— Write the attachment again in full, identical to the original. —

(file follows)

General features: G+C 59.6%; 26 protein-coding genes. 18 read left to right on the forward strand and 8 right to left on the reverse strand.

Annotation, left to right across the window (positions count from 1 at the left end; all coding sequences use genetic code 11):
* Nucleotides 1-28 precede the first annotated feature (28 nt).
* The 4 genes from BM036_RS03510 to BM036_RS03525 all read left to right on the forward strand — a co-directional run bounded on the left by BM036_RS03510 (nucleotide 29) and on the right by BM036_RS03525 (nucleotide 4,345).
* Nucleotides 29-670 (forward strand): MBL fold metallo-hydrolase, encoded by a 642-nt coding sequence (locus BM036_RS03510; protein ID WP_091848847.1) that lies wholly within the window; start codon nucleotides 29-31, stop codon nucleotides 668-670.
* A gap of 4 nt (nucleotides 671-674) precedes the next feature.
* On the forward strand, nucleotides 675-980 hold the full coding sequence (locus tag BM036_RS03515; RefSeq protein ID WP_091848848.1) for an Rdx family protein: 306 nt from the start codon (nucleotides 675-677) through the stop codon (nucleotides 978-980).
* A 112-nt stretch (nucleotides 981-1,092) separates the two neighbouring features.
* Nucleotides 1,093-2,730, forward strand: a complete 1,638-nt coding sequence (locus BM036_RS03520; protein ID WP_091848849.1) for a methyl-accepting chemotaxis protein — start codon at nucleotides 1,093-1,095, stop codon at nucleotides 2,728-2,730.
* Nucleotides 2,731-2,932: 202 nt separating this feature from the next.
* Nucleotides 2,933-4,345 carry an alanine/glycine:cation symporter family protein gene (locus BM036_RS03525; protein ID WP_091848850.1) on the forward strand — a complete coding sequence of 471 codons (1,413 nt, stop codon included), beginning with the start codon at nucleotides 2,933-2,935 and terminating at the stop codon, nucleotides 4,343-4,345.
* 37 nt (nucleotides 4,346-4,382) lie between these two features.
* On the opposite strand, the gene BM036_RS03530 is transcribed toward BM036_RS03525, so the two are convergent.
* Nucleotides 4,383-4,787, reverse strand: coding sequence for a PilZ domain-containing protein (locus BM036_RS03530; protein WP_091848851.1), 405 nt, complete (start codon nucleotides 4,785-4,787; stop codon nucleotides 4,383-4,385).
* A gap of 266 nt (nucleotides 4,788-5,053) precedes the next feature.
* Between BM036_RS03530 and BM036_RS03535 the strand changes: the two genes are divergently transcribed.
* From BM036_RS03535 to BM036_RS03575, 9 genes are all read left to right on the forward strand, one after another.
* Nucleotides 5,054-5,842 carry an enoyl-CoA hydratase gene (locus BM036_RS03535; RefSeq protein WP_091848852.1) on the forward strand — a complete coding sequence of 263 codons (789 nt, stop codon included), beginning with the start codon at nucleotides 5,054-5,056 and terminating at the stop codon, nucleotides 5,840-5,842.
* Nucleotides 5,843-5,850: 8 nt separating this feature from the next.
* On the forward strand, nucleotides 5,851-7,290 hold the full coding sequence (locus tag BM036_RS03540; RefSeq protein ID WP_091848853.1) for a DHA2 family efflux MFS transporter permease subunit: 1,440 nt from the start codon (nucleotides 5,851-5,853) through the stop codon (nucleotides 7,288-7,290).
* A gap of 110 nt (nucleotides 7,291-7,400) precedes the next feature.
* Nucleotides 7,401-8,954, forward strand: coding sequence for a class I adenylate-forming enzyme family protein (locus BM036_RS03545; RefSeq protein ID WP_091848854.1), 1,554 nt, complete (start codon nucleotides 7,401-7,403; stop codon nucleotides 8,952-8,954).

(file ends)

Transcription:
General features: G+C 59.6%; 26 protein-coding genes. 18 read left to right on the forward strand and 8 right to left on the reverse strand.

Annotation, left to right across the window (positions count from 1 at the left end; all coding sequences use genetic code 11):
* Nucleotides 1-28 precede the first annotated feature (28 nt).
* The 4 genes from BM036_RS03510 to BM036_RS03525 all read left to right on the forward strand — a co-directional run bounded on the left by BM036_RS03510 (nucleotide 29) and on the right by BM036_RS03525 (nucleotide 4,345).
* Nucleotides 29-670 (forward strand): MBL fold metallo-hydrolase, encoded by a 642-nt coding sequence (locus BM036_RS03510; protein ID WP_091848847.1) that lies wholly within the window; start codon nucleotides 29-31, stop codon nucleotides 668-670.
* A gap of 4 nt (nucleotides 671-674) precedes the next feature.
* On the forward strand, nucleotides 675-980 hold the full coding sequence (locus tag BM036_RS03515; RefSeq protein ID WP_091848848.1) for an Rdx family protein: 306 nt from the start codon (nucleotides 675-677) through the stop codon (nucleotides 978-980).
* A 112-nt stretch (nucleotides 981-1,092) separates the two neighbouring features.
* Nucleotides 1,093-2,730, forward strand: a complete 1,638-nt coding sequence (locus BM036_RS03520; protein ID WP_091848849.1) for a methyl-accepting chemotaxis protein — start codon at nucleotides 1,093-1,095, stop codon at nucleotides 2,728-2,730.
* Nucleotides 2,731-2,932: 202 nt separating this feature from the next.
* Nucleotides 2,933-4,345 carry an alanine/glycine:cation symporter family protein gene (locus BM036_RS03525; protein ID WP_091848850.1) on the forward strand — a complete coding sequence of 471 codons (1,413 nt, stop codon included), beginning with the start codon at nucleotides 2,933-2,935 and terminating at the stop codon, nucleotides 4,343-4,345.
* 37 nt (nucleotides 4,346-4,382) lie between these two features.
* On the opposite strand, the gene BM036_RS03530 is transcribed toward BM036_RS03525, so the two are convergent.
* Nucleotides 4,383-4,787, reverse strand: coding sequence for a PilZ domain-containing protein (locus BM036_RS03530; protein WP_091848851.1), 405 nt, complete (start codon nucleotides 4,785-4,787; stop codon nucleotides 4,383-4,385).
* A gap of 266 nt (nucleotides 4,788-5,053) precedes the next feature.
* Between BM036_RS03530 and BM036_RS03535 the strand changes: the two genes are divergently transcribed.
* From BM036_RS03535 to BM036_RS03575, 9 genes are all read left to right on the forward strand, one after another.
* Nucleotides 5,054-5,842 carry an enoyl-CoA hydratase gene (locus BM036_RS03535; RefSeq protein WP_091848852.1) on the forward strand — a complete coding sequence of 263 codons (789 nt, stop codon included), beginning with the start codon at nucleotides 5,054-5,056 and terminating at the stop codon, nucleotides 5,840-5,842.
* Nucleotides 5,843-5,850: 8 nt separating this feature from the next.
* On the forward strand, nucleotides 5,851-7,290 hold the full coding sequence (locus tag BM036_RS03540; RefSeq protein ID WP_091848853.1) for a DHA2 family efflux MFS transporter permease subunit: 1,440 nt from the start codon (nucleotides 5,851-5,853) through the stop codon (nucleotides 7,288-7,290).
* A gap of 110 nt (nucleotides 7,291-7,400) precedes the next feature.
* Nucleotides 7,401-8,954, forward strand: coding sequence for a class I adenylate-forming enzyme family protein (locus BM036_RS03545; RefSeq protein ID WP_091848854.1), 1,554 nt, complete (start codon nucleotides 7,401-7,403; stop codon nucleotides 8,952-8,954).